1 Peter 2:18 (ESV) Servants, be subject to your masters with all respect, not only to the good and gentle but also to the unjust.

    Ephesians 6:5-6 (ESV) Obey your earthly masters with fear and trembling, with a sincere heart, as you would Christ, not by the way of eye-service, as people-pleasers, but as servants of Christ.

    1 Timothy 6:1 (ESV) Let all who are under a yoke as slaves regard their own masters as worthy of all honor, so that the name of God and the teaching may not be reviled.

    And what if you decide you don't want to honor those you work for? The Bible has an answer for that, too:

    Luke 12:47 (ESV) And that servant who knew his master's will but did not get ready or act according to his will, will receive a severe beating.

    So maybe not "sincere religious belief." Maybe just regular prejudice.

  • Furry1993 Ogden, UT
    April 7, 2014 11:54 a.m.


    Additional explanation -- I ran out of words my previous post.

    When I spoke of the waiver the right to discriminate or refuse any type of service otherwise available in the marketplace to people in the protected classes, I was speaking of broad categories of "service available in the marketplace". For example, if a baker bakes wedding cakes, s/he must provide those cakes to the people in the protected classes. On the other hand, if the baker does not provide bachelor party cakes or halloween cakes, etc., to anyone, then the baker is not required to make an exception and provide a cake not otherwise available from the bakier to those in the protected classes.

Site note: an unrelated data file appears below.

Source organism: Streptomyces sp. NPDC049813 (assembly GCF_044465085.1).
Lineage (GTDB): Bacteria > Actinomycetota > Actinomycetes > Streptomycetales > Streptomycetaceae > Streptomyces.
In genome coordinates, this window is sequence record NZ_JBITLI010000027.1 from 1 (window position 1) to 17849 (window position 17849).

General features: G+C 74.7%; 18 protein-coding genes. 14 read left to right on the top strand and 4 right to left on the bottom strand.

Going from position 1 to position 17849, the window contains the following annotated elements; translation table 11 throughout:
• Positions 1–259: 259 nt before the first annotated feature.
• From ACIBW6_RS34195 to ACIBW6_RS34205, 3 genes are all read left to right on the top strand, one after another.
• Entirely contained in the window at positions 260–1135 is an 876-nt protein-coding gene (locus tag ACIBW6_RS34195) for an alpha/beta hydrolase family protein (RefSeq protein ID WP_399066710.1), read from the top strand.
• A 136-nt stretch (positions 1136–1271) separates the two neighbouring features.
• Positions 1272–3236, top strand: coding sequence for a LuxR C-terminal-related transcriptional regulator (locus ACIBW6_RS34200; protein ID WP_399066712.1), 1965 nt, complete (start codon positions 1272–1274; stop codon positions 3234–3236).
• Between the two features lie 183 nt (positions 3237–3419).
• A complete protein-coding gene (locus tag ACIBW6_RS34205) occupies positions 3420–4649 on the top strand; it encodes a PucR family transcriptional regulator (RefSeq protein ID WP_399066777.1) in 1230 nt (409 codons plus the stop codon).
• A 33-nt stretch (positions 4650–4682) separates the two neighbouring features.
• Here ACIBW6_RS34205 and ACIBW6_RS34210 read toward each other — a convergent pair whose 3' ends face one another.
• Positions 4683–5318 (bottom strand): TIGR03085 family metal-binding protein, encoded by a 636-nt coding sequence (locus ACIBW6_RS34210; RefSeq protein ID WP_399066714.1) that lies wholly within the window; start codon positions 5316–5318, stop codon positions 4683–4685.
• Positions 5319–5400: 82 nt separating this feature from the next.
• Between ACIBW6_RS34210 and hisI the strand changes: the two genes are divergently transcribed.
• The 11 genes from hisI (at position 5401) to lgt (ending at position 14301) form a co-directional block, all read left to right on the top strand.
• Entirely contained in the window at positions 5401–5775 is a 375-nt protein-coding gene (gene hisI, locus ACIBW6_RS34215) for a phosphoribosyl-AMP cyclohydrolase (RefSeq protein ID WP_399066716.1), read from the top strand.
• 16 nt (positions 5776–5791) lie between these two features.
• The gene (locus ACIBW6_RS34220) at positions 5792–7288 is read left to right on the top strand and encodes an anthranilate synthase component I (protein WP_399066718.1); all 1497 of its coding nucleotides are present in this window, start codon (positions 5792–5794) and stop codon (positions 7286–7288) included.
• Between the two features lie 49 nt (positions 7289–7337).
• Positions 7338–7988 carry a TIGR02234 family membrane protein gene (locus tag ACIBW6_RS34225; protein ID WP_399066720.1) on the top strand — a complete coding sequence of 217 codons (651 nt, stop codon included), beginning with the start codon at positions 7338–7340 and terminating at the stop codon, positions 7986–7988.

Simply put -- if the business provides a given product to some people then it cannot refuse to provide the product to someone in a protected class. If the business does not, as part of its normal business operaiton, produce a given product then the business is not required to produce it for anyone, member of a protected class or not.

  • Furry1993 Ogden, UT
    April 7, 2014 11:12 a.m.


    "A person has the right to lend their services as they please; they can not be compelled to support something they choose not to. There is no basis by which to state that they can't pick and choose who to serve."